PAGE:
st. john's is not Harvard or even Fordham, but it has a network of lawyers who practice law (as opposed to review documents) throughout the city. if its between these 3, go to st johns. the white shoe firms generally take 1-4 people from St Johns as well. for proof, go look at Simpson Thatcher's website.

or, better yet, as somebody said earlier, retake and go to fordham or go to Fordham PT and then transfer after your first year.

^ the OP has already answered that question, crisp. twice, in fact. read the entire thread before you begin insulting those of us who recommended the OP stay in cali for school.

If you could quote these for me i'd appreciate it. I don't see my question being addressed anywhere.

Waiting for Those Letters

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Finding a small firm job in Cali after graduating from any of the lower NY schools is just begging for problems. Unless you have family ties who can get you your first job in Cali. Otherwise, best case scenario, you struggle to find a job in NY, work there for 1 or 2 years, and THEN you'll have a more realistic chance of achieving that goal.

I actually do have some connections in southern Cal. But of course, as you said, the worse scenerio of staying in NY is not that bad.

Waiting for Those Letters

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thanks for agreeing with me, nischay. OP, have you decided to take the majority's advice? we think you shouldn't go to another country or state for law school when your intentions ultimately lie in practicing in a very specific geographic area- the fact that you know where you want to practice (something about 67% of law school aspirants don't) is something to value. and you should make the most of it by networking and making potential connections to use later on as favors down the road.


I understand what you are saying, and you are right. However ,like I have mentioned for personal reasons I need to be in NY. So, I need to choose between schools over there.

Waiting for Those Letters

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Wow! Thank you so much for such a thorough response.
Yes, if I can get it to Fordham, Cardozo or Brooklyn, I would go in a heartbeat!!!! But, I highly doubt I will get in based on my numbers. There are tons of people our there who have my GPA. But, there are tons of people out there who have that AND a higher LSAT score than I do.

So, perhaps I should have mentioned this before, but I plan to go into teaching afterwards- specifically teaching paralegal or introductory law classes at a local community college or a state univeristy ( NOT PLANNING ON TEACHING AT A LAW SCHOOL).

Guys, ideally I would love to stay in Cali and attend a school such Pepperdine ( in contrast to the other schools I got accepted to in Cali). But, I can't. I need to be in NY. I just wish someone can just be up front with me and look at the NY schools with a "non-corporate" perspective. I have absolutely no interest in practicing corporate law- or else I would retake and apply to a top tier schools.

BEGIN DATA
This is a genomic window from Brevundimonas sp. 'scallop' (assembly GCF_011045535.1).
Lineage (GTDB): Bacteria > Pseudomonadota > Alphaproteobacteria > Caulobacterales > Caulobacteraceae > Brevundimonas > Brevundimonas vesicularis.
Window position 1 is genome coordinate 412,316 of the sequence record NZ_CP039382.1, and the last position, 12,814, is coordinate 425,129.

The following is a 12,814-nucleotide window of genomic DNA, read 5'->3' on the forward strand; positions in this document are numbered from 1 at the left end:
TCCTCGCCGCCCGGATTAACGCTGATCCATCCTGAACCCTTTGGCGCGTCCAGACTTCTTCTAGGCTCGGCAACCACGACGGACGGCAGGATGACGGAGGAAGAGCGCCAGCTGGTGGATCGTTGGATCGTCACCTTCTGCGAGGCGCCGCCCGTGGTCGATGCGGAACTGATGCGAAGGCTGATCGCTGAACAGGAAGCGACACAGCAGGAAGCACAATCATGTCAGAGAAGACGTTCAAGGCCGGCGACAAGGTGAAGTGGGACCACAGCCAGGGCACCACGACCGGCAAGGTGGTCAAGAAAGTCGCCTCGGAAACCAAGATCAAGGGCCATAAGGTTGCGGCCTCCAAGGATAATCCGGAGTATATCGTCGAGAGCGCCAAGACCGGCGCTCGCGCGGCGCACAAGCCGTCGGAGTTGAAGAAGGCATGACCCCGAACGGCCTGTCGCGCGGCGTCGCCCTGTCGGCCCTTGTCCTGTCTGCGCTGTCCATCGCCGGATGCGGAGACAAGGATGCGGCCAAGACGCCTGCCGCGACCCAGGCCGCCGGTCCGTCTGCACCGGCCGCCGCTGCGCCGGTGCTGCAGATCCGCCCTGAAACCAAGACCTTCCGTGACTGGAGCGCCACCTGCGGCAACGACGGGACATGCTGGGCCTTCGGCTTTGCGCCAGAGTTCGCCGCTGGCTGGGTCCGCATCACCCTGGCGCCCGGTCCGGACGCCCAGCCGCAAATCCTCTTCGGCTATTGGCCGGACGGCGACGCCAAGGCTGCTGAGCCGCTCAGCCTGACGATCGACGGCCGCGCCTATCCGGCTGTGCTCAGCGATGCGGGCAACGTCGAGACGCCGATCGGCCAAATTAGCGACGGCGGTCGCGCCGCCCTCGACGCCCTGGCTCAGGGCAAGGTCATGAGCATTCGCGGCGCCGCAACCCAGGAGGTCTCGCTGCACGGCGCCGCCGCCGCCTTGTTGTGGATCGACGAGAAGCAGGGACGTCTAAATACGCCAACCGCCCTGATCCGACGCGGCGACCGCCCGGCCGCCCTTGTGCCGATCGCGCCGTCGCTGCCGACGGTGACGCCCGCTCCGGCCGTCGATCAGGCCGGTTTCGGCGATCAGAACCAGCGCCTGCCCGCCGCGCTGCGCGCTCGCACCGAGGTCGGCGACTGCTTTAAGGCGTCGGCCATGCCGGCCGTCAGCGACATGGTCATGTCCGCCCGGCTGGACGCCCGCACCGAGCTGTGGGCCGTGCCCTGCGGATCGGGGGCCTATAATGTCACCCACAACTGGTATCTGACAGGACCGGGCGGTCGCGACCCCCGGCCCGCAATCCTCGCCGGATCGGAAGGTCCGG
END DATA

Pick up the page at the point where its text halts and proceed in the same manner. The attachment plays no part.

Right now, my concern is to pick the best of the worst schools in NY.

I do appreciate all the responses thus far and would happy to hear more from you.

OP, I work in the legal system in NYC and here is what I can tell you from a purely anecdotal standpoint about these schools.  St.Johns tends to have students who are much more theoretical or research focused.  I have often heard complaints that in general St. Johns students do not graduate with the practical skills that you might get other places. Not a bad thing, it just depends on what you want to do.  If you get into Fordham or Cardozo, definitely go.  Not only in terms of prestige, but they seem to produce many fine attorneys who are very good at what they do.  Pace also seems to produce attorneys that know their stuff and are prepared to practice law when they graduate, though not as many as Fordham/Cardozo.  NYLS seems hit or miss.  I know a couple of graduates and some current students.  They all give very lukewarm reviews. CUNY is great if you are into public interest and very cheap.  However, I would say they graduate a fair number of, to use a technical term, wack-a-doos. So while you may be an excellent student there, your classmates might not be.  Hofstra I have little to no experience with, there is only one woman I know who graduated from there. HTH.  I can't really speak about the mobility of the degrees from any these schools, though I suspect Fordham is the best.  It sounds like you are set on NYC so this advice is based on that assumption. And remember, I am only looking at this from a criminal/civil/housing/family, law perspective (cuz that's what I do).  some of these schools may perform much better depending on what you want to study and what kind of job you hope to have.  good luck with your decision!